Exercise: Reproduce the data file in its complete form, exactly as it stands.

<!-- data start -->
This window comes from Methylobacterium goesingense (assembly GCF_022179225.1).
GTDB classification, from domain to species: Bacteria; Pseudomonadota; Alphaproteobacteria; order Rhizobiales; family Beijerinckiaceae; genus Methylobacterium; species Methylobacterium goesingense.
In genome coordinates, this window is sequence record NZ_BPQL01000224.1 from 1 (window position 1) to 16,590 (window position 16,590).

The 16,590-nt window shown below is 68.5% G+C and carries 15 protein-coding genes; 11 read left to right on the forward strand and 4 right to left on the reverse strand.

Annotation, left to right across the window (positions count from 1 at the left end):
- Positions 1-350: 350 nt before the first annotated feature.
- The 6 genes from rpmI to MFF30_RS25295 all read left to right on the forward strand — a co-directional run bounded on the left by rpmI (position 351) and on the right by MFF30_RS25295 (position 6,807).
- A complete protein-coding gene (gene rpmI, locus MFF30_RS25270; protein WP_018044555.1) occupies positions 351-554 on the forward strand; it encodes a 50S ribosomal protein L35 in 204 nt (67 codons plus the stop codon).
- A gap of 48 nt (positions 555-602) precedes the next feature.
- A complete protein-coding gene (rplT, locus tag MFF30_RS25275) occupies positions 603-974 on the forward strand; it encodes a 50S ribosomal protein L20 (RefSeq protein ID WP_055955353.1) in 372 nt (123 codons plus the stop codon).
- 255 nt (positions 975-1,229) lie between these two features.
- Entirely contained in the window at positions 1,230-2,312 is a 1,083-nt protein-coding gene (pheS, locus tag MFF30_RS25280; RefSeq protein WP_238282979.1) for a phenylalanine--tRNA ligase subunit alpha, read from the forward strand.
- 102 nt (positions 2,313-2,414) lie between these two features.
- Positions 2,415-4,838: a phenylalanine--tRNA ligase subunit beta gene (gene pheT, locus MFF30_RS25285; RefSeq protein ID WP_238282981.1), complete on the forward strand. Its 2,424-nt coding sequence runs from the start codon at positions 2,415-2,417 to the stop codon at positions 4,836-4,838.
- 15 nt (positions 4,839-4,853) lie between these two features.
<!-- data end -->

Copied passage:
This window comes from Methylobacterium goesingense (assembly GCF_022179225.1).
GTDB classification, from domain to species: Bacteria; Pseudomonadota; Alphaproteobacteria; order Rhizobiales; family Beijerinckiaceae; genus Methylobacterium; species Methylobacterium goesingense.
In genome coordinates, this window is sequence record NZ_BPQL01000224.1 from 1 (window position 1) to 16,590 (window position 16,590).

The 16,590-nt window shown below is 68.5% G+C and carries 15 protein-coding genes; 11 read left to right on the forward strand and 4 right to left on the reverse strand.

Annotation, left to right across the window (positions count from 1 at the left end):
- Positions 1-350: 350 nt before the first annotated feature.
- The 6 genes from rpmI to MFF30_RS25295 all read left to right on the forward strand — a co-directional run bounded on the left by rpmI (position 351) and on the right by MFF30_RS25295 (position 6,807).
- A complete protein-coding gene (gene rpmI, locus MFF30_RS25270; protein WP_018044555.1) occupies positions 351-554 on the forward strand; it encodes a 50S ribosomal protein L35 in 204 nt (67 codons plus the stop codon).
- A gap of 48 nt (positions 555-602) precedes the next feature.
- A complete protein-coding gene (rplT, locus tag MFF30_RS25275) occupies positions 603-974 on the forward strand; it encodes a 50S ribosomal protein L20 (RefSeq protein ID WP_055955353.1) in 372 nt (123 codons plus the stop codon).
- 255 nt (positions 975-1,229) lie between these two features.
- Entirely contained in the window at positions 1,230-2,312 is a 1,083-nt protein-coding gene (pheS, locus tag MFF30_RS25280; RefSeq protein WP_238282979.1) for a phenylalanine--tRNA ligase subunit alpha, read from the forward strand.
- 102 nt (positions 2,313-2,414) lie between these two features.
- Positions 2,415-4,838: a phenylalanine--tRNA ligase subunit beta gene (gene pheT, locus MFF30_RS25285; RefSeq protein ID WP_238282981.1), complete on the forward strand. Its 2,424-nt coding sequence runs from the start codon at positions 2,415-2,417 to the stop codon at positions 4,836-4,838.
- 15 nt (positions 4,839-4,853) lie between these two features.